Presentation on theme: "Modern Philosophy Kilbridge McQuaid Jesuit. Epistemology What can we know? Of what can we be certain?"— Presentation transcript:
Modern Philosophy Kilbridge McQuaid Jesuit
Epistemology What can we know? Of what can we be certain?
René Magrittes The Treachery of Images (1929), conveys Kants view on representations. We can never know things-in-themselves (noumena).
René Magritte, The Human Condition
Harvard Shield, 1640s. The Old and New Testaments reveal the nature of the universe, but reason is limited
Harvard Shield, current. The nature of the universe is no longer a closed book.
The Question of Free Will
Free will, decision-making and morality…
The Force : Is it like Schopenhauers Will or Bergsons Élan Vital?
Hegel Professor John L. Heineman, Boston College
Marx Professor John L. Heineman, Boston College
According to Hegel and Marx, the individual is swept up in the great forces of history (whether material or immaterial: society or geist). The individual does not really exist and certainly is at the mercy of these deterministic forces.
Hegel and Marx Nietzsche What do you envision as an ideal world? Are we progressing toward it? What prevents or opposes that dream? Do we have the power to make it happen? Self and Society
Existentialism and The Meaning of Life
The Dilemma of Free Will and Purpose: If there is a grand scheme to the world, one in which we serve a purpose, do we have free will? If there is none, and we do have free will, to what end do we exert our will?
A Cry for Freedom or a Plea for Meaning? Sources: Harold Crick, Stranger than Fiction and Edvard Munchs The Scream
Source: Reality and illusion, beauty and horror, freedom and conformity: How do we become authentic individuals out of a social existence? Rene Magritte and Stranger than Fiction
Disillusioned Darkness at the break of noon Shadows even the silver spoon The handmade blade, the child's balloon Eclipses both the sun and moon To understand you know too soon There is no sense in trying… The hollow horn plays wasted words Proved to warn That he not busy being born Is busy dying.… words like bullets bark As human gods aim for their marks Made everything from toy guns that sparks To flesh-colored Christs that glow in the dark It's easy to see without looking too far That not much Is really sacred. - Bob Dylan, Its Alright, Ma (Im Only Bleeding)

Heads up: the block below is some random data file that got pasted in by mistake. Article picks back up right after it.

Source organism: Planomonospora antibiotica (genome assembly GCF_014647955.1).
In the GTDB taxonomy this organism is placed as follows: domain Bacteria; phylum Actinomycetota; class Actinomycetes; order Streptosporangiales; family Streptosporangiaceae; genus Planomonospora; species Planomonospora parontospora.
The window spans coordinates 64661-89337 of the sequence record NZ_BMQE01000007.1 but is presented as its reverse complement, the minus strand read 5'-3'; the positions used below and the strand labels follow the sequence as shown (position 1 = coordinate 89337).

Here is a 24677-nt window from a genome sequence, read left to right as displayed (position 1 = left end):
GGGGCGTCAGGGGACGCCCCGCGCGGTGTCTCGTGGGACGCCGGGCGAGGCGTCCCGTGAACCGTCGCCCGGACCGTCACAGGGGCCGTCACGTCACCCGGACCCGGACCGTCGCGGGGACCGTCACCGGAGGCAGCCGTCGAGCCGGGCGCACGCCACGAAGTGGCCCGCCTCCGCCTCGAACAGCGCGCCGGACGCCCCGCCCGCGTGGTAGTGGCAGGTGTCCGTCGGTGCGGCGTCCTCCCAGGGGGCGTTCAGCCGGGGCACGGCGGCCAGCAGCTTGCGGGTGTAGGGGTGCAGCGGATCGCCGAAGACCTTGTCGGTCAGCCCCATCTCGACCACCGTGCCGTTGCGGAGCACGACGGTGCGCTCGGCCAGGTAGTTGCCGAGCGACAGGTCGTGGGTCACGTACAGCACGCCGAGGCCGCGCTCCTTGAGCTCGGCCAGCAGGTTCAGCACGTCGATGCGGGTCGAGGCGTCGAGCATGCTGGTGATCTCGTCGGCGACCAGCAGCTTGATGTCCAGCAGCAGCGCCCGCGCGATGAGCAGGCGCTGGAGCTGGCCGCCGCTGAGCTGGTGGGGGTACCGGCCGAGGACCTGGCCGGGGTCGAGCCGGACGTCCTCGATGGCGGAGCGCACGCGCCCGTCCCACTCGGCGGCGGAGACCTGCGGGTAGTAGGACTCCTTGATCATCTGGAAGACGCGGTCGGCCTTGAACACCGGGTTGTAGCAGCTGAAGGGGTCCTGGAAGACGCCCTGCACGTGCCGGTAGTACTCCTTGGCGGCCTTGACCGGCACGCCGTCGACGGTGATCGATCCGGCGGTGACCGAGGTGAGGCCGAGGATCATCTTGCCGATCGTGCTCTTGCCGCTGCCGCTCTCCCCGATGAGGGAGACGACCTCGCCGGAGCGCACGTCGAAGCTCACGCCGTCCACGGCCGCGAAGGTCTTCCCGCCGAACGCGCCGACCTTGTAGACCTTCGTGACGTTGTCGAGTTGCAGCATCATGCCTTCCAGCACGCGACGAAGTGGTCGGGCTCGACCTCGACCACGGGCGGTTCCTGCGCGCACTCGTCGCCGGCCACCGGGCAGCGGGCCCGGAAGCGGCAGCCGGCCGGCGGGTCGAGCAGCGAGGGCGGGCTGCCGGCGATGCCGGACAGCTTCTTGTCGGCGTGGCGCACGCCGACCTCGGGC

The Meaning of Life Does life have meaning? What is a good life? What is purpose? What is a goal? What is our goal?
Happiness What brings sustainable happiness? Aristotle: Virtue Someone who would willingly die? Stranger Than Fiction (http://www.youtube.com/watch?v=CbtYQHagMEA&feature=related)http://www.youtube.com/watch?v=CbtYQHagMEA&feature=related NYC Subway Hero (http://www.cbsnews.com/video/watch/?id= n)http://www.cbsnews.com/video/watch/?id= n
Postmodernism Liberating ourselves from the mistaken notion that there are grand narratives or objective truths. Vocabulary and recurring phrases: Critique of institutional power structures Fragmented narrative perspectives Social construction of reality/norms The map replacing the territory Deconstruction Irony
Postmodernism asks: Are you a tool?
Commodification Are you, in any way, the products you purchase? Are you the product of social constructs? Untitled, Barbara Kruger, 1987
The ironic use conventional images and fashion to critique conformity and social norms. This then becomes the norm. Ironic, eh? surprised/. surprised/http://stylesell.blogspot.com/2004_11_01_archive.html
The Examined Life Reflect on Experience Act based on Reflection Pursue Knowledge Practice Virtue Love
What we havent explored: Analytic philosophy, the dominant philosophical movement of the English and the American academies. Bertrand Russell and Ludwig Wittgenstein are two important philosophers who formed and adopted this approach. They focus on language analysis and formal logic.